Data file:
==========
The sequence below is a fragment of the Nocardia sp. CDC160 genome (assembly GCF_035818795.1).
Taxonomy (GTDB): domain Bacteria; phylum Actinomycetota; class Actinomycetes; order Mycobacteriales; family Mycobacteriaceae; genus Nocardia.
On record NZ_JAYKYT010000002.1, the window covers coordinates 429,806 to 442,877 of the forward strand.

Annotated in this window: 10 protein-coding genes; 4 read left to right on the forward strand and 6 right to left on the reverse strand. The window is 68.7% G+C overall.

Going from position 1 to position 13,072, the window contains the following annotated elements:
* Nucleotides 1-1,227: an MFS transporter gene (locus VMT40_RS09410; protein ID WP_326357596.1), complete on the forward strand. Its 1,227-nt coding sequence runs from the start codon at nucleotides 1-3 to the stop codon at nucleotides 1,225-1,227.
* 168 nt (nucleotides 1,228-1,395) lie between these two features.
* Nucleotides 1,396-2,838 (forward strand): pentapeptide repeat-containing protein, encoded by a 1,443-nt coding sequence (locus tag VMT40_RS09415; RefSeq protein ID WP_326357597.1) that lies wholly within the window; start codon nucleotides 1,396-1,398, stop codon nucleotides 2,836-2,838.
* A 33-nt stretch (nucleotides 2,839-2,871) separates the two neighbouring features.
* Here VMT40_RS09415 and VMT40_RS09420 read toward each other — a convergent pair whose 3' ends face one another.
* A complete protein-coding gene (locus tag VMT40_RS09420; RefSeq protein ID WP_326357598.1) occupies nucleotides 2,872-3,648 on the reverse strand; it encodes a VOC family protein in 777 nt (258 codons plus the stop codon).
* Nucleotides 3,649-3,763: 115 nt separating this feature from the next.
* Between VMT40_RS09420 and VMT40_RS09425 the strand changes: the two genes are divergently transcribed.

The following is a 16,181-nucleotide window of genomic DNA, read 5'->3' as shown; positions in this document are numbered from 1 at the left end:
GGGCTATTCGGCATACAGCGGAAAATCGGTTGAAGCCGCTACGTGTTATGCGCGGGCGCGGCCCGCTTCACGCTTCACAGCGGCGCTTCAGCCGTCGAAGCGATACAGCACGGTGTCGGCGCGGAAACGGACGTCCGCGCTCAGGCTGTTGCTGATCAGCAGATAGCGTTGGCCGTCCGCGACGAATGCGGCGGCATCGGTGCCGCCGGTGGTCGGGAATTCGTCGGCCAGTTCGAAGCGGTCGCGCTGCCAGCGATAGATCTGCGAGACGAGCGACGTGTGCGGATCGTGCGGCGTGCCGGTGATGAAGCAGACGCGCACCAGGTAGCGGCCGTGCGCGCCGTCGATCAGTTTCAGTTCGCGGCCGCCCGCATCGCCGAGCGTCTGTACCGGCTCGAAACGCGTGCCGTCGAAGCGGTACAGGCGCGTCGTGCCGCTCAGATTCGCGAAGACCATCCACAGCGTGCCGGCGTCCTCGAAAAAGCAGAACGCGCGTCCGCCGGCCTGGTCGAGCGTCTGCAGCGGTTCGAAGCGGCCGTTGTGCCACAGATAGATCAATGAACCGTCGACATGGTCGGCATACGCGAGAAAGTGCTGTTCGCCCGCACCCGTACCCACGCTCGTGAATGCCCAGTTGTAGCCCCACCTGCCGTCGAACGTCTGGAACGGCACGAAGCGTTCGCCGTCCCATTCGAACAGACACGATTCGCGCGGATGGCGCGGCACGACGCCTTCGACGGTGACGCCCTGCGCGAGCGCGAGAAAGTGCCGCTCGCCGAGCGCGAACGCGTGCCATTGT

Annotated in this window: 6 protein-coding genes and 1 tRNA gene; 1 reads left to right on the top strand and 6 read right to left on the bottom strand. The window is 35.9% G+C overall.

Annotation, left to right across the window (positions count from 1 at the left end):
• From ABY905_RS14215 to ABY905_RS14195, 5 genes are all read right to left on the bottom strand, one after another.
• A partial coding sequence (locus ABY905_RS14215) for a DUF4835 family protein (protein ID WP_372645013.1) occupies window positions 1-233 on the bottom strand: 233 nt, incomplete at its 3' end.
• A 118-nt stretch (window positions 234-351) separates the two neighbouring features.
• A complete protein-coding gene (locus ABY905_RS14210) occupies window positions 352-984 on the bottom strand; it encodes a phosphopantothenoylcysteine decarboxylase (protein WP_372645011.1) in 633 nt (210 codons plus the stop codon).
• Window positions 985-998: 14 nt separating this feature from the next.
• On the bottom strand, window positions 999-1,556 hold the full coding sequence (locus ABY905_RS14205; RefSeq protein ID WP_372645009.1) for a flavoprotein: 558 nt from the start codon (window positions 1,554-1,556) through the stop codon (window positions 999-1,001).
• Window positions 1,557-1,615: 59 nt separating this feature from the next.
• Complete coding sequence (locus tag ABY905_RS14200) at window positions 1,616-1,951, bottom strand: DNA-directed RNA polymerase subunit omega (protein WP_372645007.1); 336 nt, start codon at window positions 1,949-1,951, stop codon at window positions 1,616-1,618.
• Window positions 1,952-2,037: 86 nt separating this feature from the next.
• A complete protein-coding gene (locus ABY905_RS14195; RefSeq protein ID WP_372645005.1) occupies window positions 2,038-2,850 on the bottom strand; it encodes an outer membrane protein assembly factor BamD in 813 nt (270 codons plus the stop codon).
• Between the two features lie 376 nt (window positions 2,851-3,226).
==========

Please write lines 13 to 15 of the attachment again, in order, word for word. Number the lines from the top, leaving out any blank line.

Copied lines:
* Between VMT40_RS09420 and VMT40_RS09425 the strand changes: the two genes are divergently transcribed.

The following is a 16,181-nucleotide window of genomic DNA, read 5'->3' as shown; positions in this document are numbered from 1 at the left end:
GGGCTATTCGGCATACAGCGGAAAATCGGTTGAAGCCGCTACGTGTTATGCGCGGGCGCGGCCCGCTTCACGCTTCACAGCGGCGCTTCAGCCGTCGAAGCGATACAGCACGGTGTCGGCGCGGAAACGGACGTCCGCGCTCAGGCTGTTGCTGATCAGCAGATAGCGTTGGCCGTCCGCGACGAATGCGGCGGCATCGGTGCCGCCGGTGGTCGGGAATTCGTCGGCCAGTTCGAAGCGGTCGCGCTGCCAGCGATAGATCTGCGAGACGAGCGACGTGTGCGGATCGTGCGGCGTGCCGGTGATGAAGCAGACGCGCACCAGGTAGCGGCCGTGCGCGCCGTCGATCAGTTTCAGTTCGCGGCCGCCCGCATCGCCGAGCGTCTGTACCGGCTCGAAACGCGTGCCGTCGAAGCGGTACAGGCGCGTCGTGCCGCTCAGATTCGCGAAGACCATCCACAGCGTGCCGGCGTCCTCGAAAAAGCAGAACGCGCGTCCGCCGGCCTGGTCGAGCGTCTGCAGCGGTTCGAAGCGGCCGTTGTGCCACAGATAGATCAATGAACCGTCGACATGGTCGGCATACGCGAGAAAGTGCTGTTCGCCCGCACCCGTACCCACGCTCGTGAATGCCCAGTTGTAGCCCCACCTGCCGTCGAACGTCTGGAACGGCACGAAGCGTTCGCCGTCCCATTCGAACAGACACGATTCGCGCGGATGGCGCGGCACGACGCCTTCGACGGTGACGCCCTGCGCGAGCGCGAGAAAGTGCCGCTCGCCGAGCGCGAACGCGTGCCATTGT